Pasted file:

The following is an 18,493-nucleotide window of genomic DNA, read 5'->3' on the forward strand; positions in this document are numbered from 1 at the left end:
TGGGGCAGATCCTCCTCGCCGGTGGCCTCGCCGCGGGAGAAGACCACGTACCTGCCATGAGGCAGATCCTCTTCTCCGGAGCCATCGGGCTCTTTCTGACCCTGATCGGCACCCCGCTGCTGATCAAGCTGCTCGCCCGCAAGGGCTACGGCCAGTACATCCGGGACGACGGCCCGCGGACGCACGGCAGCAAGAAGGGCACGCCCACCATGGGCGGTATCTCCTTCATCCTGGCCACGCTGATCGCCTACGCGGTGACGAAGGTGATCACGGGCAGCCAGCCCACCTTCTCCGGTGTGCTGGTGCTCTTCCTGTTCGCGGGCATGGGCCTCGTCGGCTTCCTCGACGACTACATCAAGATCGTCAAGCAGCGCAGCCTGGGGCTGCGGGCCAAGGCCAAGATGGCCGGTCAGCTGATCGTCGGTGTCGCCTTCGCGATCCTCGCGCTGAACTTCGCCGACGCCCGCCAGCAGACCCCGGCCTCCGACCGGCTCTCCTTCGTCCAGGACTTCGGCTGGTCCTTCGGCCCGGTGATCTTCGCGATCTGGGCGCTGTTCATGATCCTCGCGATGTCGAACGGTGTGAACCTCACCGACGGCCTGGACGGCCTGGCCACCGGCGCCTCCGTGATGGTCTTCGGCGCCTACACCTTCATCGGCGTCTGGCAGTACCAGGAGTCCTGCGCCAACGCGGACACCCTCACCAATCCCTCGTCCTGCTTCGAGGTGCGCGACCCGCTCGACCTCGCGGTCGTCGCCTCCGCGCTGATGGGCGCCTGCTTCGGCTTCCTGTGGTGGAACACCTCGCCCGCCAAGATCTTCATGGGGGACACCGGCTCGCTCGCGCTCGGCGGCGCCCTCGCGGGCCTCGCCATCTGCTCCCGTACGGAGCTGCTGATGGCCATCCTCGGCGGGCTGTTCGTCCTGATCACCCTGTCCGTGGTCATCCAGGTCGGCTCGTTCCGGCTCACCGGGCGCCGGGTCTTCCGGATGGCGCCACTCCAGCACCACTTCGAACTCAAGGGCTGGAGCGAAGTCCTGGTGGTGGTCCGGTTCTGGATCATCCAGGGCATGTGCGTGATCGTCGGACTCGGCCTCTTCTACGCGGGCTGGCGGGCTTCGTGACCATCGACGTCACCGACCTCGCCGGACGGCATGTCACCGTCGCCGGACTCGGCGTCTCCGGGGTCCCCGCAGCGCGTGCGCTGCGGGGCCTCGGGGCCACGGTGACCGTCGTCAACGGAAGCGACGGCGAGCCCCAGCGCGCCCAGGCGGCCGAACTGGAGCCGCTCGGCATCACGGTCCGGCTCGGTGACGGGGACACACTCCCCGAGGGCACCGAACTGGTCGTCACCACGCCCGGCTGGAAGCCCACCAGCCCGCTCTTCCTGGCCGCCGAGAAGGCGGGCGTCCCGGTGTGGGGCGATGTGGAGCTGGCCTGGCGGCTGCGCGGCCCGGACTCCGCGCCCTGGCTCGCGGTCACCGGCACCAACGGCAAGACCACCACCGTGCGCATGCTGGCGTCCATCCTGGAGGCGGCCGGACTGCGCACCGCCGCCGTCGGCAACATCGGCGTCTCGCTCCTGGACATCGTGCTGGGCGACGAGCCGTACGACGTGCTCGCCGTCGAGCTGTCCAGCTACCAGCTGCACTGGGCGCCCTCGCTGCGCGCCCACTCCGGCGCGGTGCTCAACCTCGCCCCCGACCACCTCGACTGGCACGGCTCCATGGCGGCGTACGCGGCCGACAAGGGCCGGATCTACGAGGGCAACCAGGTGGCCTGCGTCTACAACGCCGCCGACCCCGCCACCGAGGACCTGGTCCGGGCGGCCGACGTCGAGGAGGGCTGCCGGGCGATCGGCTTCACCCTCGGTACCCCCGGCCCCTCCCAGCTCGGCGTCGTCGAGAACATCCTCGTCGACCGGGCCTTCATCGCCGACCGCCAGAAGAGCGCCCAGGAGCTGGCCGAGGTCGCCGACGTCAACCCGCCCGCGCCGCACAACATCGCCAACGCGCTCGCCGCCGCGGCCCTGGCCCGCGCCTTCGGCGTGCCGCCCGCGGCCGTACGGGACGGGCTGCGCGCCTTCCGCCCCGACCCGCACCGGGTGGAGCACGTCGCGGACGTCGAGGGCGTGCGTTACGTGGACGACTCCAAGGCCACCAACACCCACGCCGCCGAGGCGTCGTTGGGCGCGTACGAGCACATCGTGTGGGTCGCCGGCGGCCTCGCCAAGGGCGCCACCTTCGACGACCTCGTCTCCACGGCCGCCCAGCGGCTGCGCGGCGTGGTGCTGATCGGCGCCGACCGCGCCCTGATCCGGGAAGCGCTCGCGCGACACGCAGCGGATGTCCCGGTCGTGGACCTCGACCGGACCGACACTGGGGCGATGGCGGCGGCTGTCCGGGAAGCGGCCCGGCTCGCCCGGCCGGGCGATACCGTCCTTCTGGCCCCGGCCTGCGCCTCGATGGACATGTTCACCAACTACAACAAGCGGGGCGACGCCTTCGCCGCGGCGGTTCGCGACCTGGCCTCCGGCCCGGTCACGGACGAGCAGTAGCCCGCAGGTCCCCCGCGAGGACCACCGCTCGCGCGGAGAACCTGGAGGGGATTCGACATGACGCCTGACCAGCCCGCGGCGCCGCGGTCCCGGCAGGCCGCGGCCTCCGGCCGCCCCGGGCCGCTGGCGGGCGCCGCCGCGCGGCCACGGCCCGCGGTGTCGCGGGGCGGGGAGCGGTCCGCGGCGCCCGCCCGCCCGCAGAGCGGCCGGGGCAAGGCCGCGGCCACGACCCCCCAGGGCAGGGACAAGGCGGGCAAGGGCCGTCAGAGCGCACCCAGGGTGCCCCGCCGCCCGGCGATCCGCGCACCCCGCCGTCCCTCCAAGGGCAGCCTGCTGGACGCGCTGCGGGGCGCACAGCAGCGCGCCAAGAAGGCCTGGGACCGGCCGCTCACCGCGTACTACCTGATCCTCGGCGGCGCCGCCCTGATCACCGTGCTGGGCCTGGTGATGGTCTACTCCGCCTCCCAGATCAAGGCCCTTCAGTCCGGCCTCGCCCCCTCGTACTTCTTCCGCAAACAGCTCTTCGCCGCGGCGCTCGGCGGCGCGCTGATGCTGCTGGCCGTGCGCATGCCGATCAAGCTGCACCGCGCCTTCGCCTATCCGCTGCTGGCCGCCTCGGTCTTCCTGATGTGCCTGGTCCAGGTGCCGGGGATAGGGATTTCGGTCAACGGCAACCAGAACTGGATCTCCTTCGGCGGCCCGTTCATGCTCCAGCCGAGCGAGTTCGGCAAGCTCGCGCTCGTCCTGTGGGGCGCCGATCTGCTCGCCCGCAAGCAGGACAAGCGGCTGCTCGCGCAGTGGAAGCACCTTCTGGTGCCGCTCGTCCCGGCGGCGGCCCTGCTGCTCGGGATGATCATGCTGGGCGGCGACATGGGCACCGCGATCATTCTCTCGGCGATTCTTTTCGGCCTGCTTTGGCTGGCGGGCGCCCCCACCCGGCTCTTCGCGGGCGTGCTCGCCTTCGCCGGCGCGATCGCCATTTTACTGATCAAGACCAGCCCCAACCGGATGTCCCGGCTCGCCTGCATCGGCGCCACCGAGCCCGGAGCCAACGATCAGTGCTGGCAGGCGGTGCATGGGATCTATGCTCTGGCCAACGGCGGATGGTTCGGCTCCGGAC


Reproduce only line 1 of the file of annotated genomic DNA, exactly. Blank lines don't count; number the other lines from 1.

The following is an 18,493-nucleotide window of genomic DNA, read 5'->3' on the forward strand; positions in this document are numbered from 1 at the left end: